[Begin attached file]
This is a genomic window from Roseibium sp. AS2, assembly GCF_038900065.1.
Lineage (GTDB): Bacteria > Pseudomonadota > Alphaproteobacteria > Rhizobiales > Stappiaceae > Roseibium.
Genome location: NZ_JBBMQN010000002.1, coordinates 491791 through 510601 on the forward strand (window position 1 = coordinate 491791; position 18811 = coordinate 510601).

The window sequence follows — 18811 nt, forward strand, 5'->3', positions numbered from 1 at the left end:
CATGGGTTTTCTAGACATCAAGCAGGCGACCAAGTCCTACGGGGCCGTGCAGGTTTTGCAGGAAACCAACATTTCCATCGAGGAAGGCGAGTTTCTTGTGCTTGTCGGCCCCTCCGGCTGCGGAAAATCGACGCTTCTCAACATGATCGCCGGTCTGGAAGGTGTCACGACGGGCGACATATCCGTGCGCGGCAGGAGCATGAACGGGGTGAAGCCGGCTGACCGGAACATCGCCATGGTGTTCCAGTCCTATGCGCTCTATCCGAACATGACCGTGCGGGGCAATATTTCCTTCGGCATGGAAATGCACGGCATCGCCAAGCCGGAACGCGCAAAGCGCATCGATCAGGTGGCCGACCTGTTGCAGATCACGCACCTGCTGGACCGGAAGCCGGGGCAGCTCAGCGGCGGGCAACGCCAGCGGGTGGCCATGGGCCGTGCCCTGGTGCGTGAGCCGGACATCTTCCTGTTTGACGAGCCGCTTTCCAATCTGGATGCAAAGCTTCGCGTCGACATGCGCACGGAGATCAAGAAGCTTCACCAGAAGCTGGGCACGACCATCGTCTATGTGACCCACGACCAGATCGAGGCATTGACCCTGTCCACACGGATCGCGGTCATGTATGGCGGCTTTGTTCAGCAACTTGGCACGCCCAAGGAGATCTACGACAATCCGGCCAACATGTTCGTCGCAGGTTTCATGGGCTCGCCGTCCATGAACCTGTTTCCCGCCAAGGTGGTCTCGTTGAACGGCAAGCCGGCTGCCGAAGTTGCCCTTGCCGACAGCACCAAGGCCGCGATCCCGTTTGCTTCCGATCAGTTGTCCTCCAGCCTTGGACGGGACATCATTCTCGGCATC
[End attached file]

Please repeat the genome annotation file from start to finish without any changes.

This is a genomic window from Roseibium sp. AS2, assembly GCF_038900065.1.
Lineage (GTDB): Bacteria > Pseudomonadota > Alphaproteobacteria > Rhizobiales > Stappiaceae > Roseibium.
Genome location: NZ_JBBMQN010000002.1, coordinates 491791 through 510601 on the forward strand (window position 1 = coordinate 491791; position 18811 = coordinate 510601).

The window sequence follows — 18811 nt, forward strand, 5'->3', positions numbered from 1 at the left end:
CATGGGTTTTCTAGACATCAAGCAGGCGACCAAGTCCTACGGGGCCGTGCAGGTTTTGCAGGAAACCAACATTTCCATCGAGGAAGGCGAGTTTCTTGTGCTTGTCGGCCCCTCCGGCTGCGGAAAATCGACGCTTCTCAACATGATCGCCGGTCTGGAAGGTGTCACGACGGGCGACATATCCGTGCGCGGCAGGAGCATGAACGGGGTGAAGCCGGCTGACCGGAACATCGCCATGGTGTTCCAGTCCTATGCGCTCTATCCGAACATGACCGTGCGGGGCAATATTTCCTTCGGCATGGAAATGCACGGCATCGCCAAGCCGGAACGCGCAAAGCGCATCGATCAGGTGGCCGACCTGTTGCAGATCACGCACCTGCTGGACCGGAAGCCGGGGCAGCTCAGCGGCGGGCAACGCCAGCGGGTGGCCATGGGCCGTGCCCTGGTGCGTGAGCCGGACATCTTCCTGTTTGACGAGCCGCTTTCCAATCTGGATGCAAAGCTTCGCGTCGACATGCGCACGGAGATCAAGAAGCTTCACCAGAAGCTGGGCACGACCATCGTCTATGTGACCCACGACCAGATCGAGGCATTGACCCTGTCCACACGGATCGCGGTCATGTATGGCGGCTTTGTTCAGCAACTTGGCACGCCCAAGGAGATCTACGACAATCCGGCCAACATGTTCGTCGCAGGTTTCATGGGCTCGCCGTCCATGAACCTGTTTCCCGCCAAGGTGGTCTCGTTGAACGGCAAGCCGGCTGCCGAAGTTGCCCTTGCCGACAGCACCAAGGCCGCGATCCCGTTTGCTTCCGATCAGTTGTCCTCCAGCCTTGGACGGGACATCATTCTCGGCATC